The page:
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Transparency has to come from within, and at a micro level. This was recently illustrated in an incident at H7. When a request to increase the number of plug points in a room from the existing two, was put forth to the Dean IPS, it was promptly approved and a work order was generated. An estimate was drawn which came out to be around Rs 600 per room, across 254 rooms, taking the total cost to around Rs. 2 lakhs. As the work commenced, the H7 G.Sec, Rishabh Agrawal observed that the wiring for the new plug points was drawn from a switchboard on the opposite wall, while ignoring a switchboard right beside the location of the new points. This was even more unusual in light of the fact that the switchboard right beside had a higher capacity than the other one. The difference in the costs between the two methods would later prove to be more than Rs 300 per room with total savings of around Rs. 1 lakh.

When Rishabh shared these concerns with the supervising officer from the electrical maintenance department, the reply was rather vague and unsatis­factory. There seemed to be no likelihood of a revised work order. Rishabh then took up this matter up with the Dean IPS, Prof. K.V. Krishna Rao and Mr. B.K. Sahoo, Executive Engineer (Electrical Maintenance). The response from both of them was swift and a new work order was created where the wiring was indeed sourced from the closer switchboard.

However, Mr. B K Sahoo says that reliability and maintenance friendliness was higher in the old plan. He explains that in the older plan, any maintenance work required opening of only one circuit as opposed to three that would be required in the new plan. He disputes any great efficiency in the new system, only cost is saved. He says that the new proposal as suggested by the H7 G.Sec was accepted only because of aesthetics – “It was just a trade-off between aesthetics and reliability, so we figured in user requirement, user being student community here.” But, considering that the cost savings were huge, it is really difficult to digest that such a cost intensive measure was justified to save on future maintenance work, which may not even cost so much. When asked about the reason behind the initial inefficient work order, Prof. Rao clarified that it was an oversight which should be avoided in the future and has promised a thorough examination of all future projects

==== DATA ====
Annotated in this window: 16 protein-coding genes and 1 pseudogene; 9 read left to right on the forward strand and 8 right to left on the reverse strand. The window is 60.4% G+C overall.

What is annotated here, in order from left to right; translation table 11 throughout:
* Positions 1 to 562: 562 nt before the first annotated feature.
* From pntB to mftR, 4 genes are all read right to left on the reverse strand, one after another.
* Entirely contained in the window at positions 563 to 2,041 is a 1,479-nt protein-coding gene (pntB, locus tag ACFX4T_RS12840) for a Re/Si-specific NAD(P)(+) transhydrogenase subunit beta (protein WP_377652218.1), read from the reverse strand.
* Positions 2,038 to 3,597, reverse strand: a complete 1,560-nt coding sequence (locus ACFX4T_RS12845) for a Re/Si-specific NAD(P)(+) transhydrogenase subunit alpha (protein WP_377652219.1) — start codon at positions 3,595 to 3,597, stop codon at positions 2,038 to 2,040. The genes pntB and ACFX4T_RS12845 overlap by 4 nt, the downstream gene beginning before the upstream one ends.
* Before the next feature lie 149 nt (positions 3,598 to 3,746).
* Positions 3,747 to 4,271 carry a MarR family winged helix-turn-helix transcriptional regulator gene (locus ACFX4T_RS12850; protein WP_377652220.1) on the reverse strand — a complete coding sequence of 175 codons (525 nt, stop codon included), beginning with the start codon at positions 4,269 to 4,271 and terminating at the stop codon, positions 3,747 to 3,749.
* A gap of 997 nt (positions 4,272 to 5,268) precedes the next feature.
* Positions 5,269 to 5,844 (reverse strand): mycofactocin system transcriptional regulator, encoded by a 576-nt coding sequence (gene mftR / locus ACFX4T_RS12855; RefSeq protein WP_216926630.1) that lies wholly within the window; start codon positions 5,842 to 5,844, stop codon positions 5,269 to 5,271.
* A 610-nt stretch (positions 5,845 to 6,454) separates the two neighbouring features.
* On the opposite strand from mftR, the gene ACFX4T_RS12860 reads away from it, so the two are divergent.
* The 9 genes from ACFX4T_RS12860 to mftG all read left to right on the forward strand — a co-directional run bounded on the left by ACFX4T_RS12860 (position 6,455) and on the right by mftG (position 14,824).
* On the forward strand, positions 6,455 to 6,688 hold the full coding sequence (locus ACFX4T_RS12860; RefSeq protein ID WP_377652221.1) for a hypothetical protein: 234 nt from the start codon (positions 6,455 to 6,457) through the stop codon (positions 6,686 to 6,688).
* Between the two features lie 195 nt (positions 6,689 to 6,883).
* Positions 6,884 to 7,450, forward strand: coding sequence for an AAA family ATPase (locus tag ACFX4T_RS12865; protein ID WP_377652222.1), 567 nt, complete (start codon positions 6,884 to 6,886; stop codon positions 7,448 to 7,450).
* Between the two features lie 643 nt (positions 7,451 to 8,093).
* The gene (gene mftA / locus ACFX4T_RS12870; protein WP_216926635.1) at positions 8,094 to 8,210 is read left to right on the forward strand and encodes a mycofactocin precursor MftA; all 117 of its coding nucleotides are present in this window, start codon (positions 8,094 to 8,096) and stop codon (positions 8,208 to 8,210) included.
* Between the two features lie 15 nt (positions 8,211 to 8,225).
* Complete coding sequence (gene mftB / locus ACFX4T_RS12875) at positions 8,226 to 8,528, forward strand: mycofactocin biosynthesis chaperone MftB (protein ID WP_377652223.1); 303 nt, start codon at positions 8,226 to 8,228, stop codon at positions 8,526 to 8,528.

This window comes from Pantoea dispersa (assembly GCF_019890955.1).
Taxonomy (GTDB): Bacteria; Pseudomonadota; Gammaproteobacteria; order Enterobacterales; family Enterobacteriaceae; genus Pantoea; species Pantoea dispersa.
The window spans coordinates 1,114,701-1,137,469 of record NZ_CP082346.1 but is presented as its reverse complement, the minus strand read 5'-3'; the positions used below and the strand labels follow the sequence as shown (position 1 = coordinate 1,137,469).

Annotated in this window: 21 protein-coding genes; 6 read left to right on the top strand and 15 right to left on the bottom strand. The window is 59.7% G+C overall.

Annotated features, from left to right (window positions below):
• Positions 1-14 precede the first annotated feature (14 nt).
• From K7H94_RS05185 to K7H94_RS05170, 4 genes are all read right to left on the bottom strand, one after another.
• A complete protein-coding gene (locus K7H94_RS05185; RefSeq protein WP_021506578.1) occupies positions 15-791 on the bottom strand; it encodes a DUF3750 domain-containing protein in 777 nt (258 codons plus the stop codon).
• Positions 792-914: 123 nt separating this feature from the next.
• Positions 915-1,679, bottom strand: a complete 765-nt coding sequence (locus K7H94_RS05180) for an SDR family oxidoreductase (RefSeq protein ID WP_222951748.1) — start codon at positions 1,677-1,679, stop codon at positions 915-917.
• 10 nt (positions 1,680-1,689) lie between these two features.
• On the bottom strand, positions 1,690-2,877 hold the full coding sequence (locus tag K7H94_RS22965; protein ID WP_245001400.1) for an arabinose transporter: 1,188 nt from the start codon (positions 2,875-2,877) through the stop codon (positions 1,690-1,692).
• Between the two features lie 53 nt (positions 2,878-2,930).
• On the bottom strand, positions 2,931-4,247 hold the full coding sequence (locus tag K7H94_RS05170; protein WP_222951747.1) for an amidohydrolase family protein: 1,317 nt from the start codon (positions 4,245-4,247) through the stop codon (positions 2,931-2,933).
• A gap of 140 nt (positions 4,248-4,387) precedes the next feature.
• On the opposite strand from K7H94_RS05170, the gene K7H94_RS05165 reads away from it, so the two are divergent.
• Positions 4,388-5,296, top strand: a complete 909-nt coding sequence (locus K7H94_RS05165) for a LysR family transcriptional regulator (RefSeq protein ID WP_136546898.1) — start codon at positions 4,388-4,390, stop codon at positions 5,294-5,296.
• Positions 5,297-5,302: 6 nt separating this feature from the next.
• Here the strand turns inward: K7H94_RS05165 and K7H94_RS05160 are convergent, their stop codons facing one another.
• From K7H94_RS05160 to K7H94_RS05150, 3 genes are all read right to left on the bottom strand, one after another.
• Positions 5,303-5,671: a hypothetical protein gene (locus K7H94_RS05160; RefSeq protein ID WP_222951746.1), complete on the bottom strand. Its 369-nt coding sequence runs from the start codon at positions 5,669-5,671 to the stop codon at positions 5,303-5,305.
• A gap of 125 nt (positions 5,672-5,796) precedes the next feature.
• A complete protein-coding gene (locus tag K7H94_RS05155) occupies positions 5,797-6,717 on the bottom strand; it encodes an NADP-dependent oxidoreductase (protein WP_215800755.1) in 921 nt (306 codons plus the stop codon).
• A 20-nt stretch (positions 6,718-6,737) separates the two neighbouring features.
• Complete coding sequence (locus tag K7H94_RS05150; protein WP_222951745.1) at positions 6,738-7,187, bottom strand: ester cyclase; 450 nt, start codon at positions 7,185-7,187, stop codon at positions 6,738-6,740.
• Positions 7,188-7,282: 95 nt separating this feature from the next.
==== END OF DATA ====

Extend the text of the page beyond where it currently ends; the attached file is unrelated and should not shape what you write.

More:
However, this brings a bigger question to the fore. We have always been aware of the delays that usually accompany any infrastructure project in the institute, but this is a proven case of wasteful expenditure and inefficient construction. The question that arises is – what is to stop this from happening again and what can the students do to mitigate this? Being watchful and taking proactive measures from the students’ side is necessary. However, our GSHA Abhishek Agarwal (Monty) has set up a Special Task Force to look into these matters. The objective is to scrutinize the tenders and work orders that are released from the estate office and keep a check on the deliverables of these tenders. The members of the task force will check on how these projects are being planned and implemented and whether or not the quality of work being promised is being delivered. The task force has already been formed with a few members but it hasn’t begun operation now. Abhishek clarified that this will be a completely voluntary job and no certificates will be provided for the same. The STF is scheduled to begin operation from the next semester and anyone who wants to contribute can contact the GSHA. Hopefully students can play their role and help eliminate wasteful expenditures and inefficiencies. 